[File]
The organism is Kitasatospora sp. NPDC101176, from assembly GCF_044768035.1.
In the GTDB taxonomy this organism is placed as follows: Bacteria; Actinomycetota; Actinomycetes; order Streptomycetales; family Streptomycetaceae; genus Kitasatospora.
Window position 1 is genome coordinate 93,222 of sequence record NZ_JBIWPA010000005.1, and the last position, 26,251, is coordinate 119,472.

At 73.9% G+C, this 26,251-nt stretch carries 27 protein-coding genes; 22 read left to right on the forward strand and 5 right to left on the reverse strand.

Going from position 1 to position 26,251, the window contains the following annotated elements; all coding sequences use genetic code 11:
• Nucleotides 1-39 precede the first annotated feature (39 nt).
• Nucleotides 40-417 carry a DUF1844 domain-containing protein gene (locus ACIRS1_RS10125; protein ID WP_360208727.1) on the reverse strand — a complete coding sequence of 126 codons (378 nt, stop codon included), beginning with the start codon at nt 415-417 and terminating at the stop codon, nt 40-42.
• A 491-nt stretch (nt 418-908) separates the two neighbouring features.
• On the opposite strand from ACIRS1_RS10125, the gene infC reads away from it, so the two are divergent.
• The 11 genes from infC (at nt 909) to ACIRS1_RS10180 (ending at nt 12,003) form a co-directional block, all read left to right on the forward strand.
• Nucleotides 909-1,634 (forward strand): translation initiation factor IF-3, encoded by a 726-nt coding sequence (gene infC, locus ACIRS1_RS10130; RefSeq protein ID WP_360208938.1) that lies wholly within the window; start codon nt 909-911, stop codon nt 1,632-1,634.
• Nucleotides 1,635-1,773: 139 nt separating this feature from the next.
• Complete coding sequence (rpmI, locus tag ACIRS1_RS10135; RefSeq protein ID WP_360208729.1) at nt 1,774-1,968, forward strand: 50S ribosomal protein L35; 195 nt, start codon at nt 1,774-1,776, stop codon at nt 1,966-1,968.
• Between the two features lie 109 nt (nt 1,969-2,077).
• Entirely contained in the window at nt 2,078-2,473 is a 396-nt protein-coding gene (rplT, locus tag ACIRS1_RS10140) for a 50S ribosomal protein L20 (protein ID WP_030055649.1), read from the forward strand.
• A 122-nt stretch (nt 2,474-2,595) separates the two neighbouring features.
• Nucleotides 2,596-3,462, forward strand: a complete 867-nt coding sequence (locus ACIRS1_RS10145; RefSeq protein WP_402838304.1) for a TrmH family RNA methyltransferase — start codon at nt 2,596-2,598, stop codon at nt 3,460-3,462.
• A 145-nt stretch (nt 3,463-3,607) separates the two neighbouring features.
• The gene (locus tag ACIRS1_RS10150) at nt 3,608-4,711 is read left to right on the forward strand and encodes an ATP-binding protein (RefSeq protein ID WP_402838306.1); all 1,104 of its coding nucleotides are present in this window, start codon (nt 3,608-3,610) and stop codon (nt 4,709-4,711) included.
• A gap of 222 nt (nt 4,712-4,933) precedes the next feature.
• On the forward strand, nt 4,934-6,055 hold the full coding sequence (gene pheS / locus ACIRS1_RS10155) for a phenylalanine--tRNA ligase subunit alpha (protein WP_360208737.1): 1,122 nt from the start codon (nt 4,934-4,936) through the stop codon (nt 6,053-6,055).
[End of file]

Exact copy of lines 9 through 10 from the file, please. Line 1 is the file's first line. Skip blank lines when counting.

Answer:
• On the opposite strand from ACIRS1_RS10125, the gene infC reads away from it, so the two are divergent.
• The 11 genes from infC (at nt 909) to ACIRS1_RS10180 (ending at nt 12,003) form a co-directional block, all read left to right on the forward strand.